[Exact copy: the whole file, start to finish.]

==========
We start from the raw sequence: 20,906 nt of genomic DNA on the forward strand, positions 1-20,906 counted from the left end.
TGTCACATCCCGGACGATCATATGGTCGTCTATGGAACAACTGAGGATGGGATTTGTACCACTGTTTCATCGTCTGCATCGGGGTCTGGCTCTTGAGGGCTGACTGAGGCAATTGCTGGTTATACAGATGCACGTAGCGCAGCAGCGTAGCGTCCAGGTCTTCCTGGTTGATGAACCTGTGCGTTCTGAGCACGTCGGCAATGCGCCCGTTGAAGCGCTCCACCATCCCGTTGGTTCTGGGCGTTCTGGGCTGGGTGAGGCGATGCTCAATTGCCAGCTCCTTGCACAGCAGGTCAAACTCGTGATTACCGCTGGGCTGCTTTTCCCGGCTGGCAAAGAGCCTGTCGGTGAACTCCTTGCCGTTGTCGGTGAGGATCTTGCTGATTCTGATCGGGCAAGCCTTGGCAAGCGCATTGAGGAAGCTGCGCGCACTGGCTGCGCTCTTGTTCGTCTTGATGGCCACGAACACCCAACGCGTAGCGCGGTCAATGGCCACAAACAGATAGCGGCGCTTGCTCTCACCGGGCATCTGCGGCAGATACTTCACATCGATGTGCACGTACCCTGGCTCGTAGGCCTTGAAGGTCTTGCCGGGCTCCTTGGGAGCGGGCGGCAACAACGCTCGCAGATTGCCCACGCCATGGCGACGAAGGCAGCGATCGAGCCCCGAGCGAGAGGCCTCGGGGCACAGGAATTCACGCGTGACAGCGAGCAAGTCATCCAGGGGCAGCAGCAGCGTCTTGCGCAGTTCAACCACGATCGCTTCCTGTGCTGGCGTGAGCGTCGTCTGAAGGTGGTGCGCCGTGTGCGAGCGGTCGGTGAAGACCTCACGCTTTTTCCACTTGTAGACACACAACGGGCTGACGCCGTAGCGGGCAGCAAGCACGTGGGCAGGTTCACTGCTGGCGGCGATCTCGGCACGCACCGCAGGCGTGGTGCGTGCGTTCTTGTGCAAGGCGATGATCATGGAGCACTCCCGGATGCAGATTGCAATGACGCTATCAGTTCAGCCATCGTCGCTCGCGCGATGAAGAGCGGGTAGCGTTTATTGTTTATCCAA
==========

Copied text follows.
We start from the raw sequence: 20,906 nt of genomic DNA on the forward strand, positions 1-20,906 counted from the left end.
TGTCACATCCCGGACGATCATATGGTCGTCTATGGAACAACTGAGGATGGGATTTGTACCACTGTTTCATCGTCTGCATCGGGGTCTGGCTCTTGAGGGCTGACTGAGGCAATTGCTGGTTATACAGATGCACGTAGCGCAGCAGCGTAGCGTCCAGGTCTTCCTGGTTGATGAACCTGTGCGTTCTGAGCACGTCGGCAATGCGCCCGTTGAAGCGCTCCACCATCCCGTTGGTTCTGGGCGTTCTGGGCTGGGTGAGGCGATGCTCAATTGCCAGCTCCTTGCACAGCAGGTCAAACTCGTGATTACCGCTGGGCTGCTTTTCCCGGCTGGCAAAGAGCCTGTCGGTGAACTCCTTGCCGTTGTCGGTGAGGATCTTGCTGATTCTGATCGGGCAAGCCTTGGCAAGCGCATTGAGGAAGCTGCGCGCACTGGCTGCGCTCTTGTTCGTCTTGATGGCCACGAACACCCAACGCGTAGCGCGGTCAATGGCCACAAACAGATAGCGGCGCTTGCTCTCACCGGGCATCTGCGGCAGATACTTCACATCGATGTGCACGTACCCTGGCTCGTAGGCCTTGAAGGTCTTGCCGGGCTCCTTGGGAGCGGGCGGCAACAACGCTCGCAGATTGCCCACGCCATGGCGACGAAGGCAGCGATCGAGCCCCGAGCGAGAGGCCTCGGGGCACAGGAATTCACGCGTGACAGCGAGCAAGTCATCCAGGGGCAGCAGCAGCGTCTTGCGCAGTTCAACCACGATCGCTTCCTGTGCTGGCGTGAGCGTCGTCTGAAGGTGGTGCGCCGTGTGCGAGCGGTCGGTGAAGACCTCACGCTTTTTCCACTTGTAGACACACAACGGGCTGACGCCGTAGCGGGCAGCAAGCACGTGGGCAGGTTCACTGCTGGCGGCGATCTCGGCACGCACCGCAGGCGTGGTGCGTGCGTTCTTGTGCAAGGCGATGATCATGGAGCACTCCCGGATGCAGATTGCAATGACGCTATCAGTTCAGCCATCGTCGCTCGCGCGATGAAGAGCGGGTAGCGTTTATTGTTTATCCAA